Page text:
David Payab, Esq. from The Law Offices of Payab & Associates can be reached @ (800) 401-4466 or by visiting http://payablaw.com/

When You Take a Paid Sick Leave, Will You Get Paid as You Normally Do?

When You Take a Paid Sick Leave, Will You Get Paid as You Normally Do

In California, the law requires that an employer provide payment for sick leave taken by an employee no later than the payday for the next regular payroll period after the sick leave was taken.

This does not prevent an employer from making the adjustment in the pay for the same payroll period in which the leave was taken, but it allows an employer to delay the adjustment until the next payroll.

For example, if you did not clock in for a shift and were not paid for it but used your paid sick leave, your employer would have to pay you not later than the following pay period and account for it in the wage stub for that following regular pay period.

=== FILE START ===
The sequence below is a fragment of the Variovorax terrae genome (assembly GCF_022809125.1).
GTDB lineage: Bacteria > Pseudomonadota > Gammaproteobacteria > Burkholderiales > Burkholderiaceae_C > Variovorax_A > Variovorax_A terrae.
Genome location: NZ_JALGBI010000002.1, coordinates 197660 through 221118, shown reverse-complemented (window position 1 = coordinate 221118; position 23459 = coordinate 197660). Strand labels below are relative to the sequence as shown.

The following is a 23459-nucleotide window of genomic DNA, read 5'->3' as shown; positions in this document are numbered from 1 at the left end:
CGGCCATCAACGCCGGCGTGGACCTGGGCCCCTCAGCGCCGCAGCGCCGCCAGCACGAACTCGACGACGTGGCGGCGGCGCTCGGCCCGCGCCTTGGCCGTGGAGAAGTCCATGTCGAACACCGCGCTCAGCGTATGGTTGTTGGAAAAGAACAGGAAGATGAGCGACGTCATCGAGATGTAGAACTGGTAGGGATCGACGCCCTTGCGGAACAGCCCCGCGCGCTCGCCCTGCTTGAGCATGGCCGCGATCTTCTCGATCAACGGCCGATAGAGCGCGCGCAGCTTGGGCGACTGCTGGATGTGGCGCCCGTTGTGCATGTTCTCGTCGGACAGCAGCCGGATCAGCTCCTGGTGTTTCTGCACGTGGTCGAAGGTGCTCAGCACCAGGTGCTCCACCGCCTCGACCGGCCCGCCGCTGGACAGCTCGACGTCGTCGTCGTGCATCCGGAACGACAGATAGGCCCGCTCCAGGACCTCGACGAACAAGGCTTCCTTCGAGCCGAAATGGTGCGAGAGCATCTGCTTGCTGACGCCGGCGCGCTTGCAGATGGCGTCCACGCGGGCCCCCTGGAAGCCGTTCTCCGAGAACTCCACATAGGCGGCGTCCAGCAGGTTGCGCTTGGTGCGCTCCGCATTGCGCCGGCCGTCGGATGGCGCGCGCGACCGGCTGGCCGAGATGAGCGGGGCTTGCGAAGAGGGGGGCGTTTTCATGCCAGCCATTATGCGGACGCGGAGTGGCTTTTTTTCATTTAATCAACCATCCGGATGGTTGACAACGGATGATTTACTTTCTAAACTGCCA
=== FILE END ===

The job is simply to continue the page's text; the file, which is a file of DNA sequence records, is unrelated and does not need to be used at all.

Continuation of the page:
David Payab, Esq. from The Law Offices of Payab & Associates can be reached @ (800) 401-4466 or by visiting http://payablaw.com/

What Can You Use Your Sick Leave For?

What Can You Use Your Sick Leave For

In California, you can take paid sick leave for yourself or a family member, for preventive care or diagnosis, care or treatment of an existing health condition, or for specified purposes if you are a victim of domestic violence, sexual assault or stalking.

Family members include the employee’s parent, child, spouse, registered domestic partner, grandparent, grandchild, and sibling.

Preventive care would include annual physicals or flu shots.

The employee may decide how much paid sick leave he or she wants to use. For example, whether you want to take an entire day, or only part of a day.

Your employer can require you to take a minimum of at least two hours of paid sick leave at a time, but otherwise the determination of how much time is needed is left to the employee.